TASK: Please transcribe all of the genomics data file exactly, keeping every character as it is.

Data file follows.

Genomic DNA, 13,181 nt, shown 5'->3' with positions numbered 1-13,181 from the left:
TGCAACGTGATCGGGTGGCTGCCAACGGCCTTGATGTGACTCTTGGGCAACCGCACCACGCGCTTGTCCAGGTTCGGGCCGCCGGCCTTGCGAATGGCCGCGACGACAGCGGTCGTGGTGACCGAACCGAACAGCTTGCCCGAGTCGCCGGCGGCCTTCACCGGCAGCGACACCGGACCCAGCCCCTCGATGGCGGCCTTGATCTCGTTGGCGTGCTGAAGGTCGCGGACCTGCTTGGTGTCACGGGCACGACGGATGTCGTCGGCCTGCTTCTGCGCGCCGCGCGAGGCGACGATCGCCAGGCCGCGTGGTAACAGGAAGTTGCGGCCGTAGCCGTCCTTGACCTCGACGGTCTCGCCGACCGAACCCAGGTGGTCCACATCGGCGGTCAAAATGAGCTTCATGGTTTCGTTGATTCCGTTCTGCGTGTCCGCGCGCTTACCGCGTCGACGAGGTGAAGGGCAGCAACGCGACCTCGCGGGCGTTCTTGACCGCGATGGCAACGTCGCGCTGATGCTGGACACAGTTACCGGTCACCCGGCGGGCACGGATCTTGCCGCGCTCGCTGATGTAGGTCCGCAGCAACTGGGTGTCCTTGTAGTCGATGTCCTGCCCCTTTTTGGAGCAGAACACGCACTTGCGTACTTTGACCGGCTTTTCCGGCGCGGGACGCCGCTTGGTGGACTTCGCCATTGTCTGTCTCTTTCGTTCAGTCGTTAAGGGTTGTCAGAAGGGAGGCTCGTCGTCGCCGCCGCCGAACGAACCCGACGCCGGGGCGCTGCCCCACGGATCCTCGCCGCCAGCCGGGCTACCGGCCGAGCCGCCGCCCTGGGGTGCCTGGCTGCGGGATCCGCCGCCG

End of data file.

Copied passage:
Genomic DNA, 13,181 nt, shown 5'->3' with positions numbered 1-13,181 from the left:
TGCAACGTGATCGGGTGGCTGCCAACGGCCTTGATGTGACTCTTGGGCAACCGCACCACGCGCTTGTCCAGGTTCGGGCCGCCGGCCTTGCGAATGGCCGCGACGACAGCGGTCGTGGTGACCGAACCGAACAGCTTGCCCGAGTCGCCGGCGGCCTTCACCGGCAGCGACACCGGACCCAGCCCCTCGATGGCGGCCTTGATCTCGTTGGCGTGCTGAAGGTCGCGGACCTGCTTGGTGTCACGGGCACGACGGATGTCGTCGGCCTGCTTCTGCGCGCCGCGCGAGGCGACGATCGCCAGGCCGCGTGGTAACAGGAAGTTGCGGCCGTAGCCGTCCTTGACCTCGACGGTCTCGCCGACCGAACCCAGGTGGTCCACATCGGCGGTCAAAATGAGCTTCATGGTTTCGTTGATTCCGTTCTGCGTGTCCGCGCGCTTACCGCGTCGACGAGGTGAAGGGCAGCAACGCGACCTCGCGGGCGTTCTTGACCGCGATGGCAACGTCGCGCTGATGCTGGACACAGTTACCGGTCACCCGGCGGGCACGGATCTTGCCGCGCTCGCTGATGTAGGTCCGCAGCAACTGGGTGTCCTTGTAGTCGATGTCCTGCCCCTTTTTGGAGCAGAACACGCACTTGCGTACTTTGACCGGCTTTTCCGGCGCGGGACGCCGCTTGGTGGACTTCGCCATTGTCTGTCTCTTTCGTTCAGTCGTTAAGGGTTGTCAGAAGGGAGGCTCGTCGTCGCCGCCGCCGAACGAACCCGACGCCGGGGCGCTGCCCCACGGATCCTCGCCGCCAGCCGGGCTACCGGCCGAGCCGCCGCCCTGGGGTGCCTGGCTGCGGGATCCGCCGCCG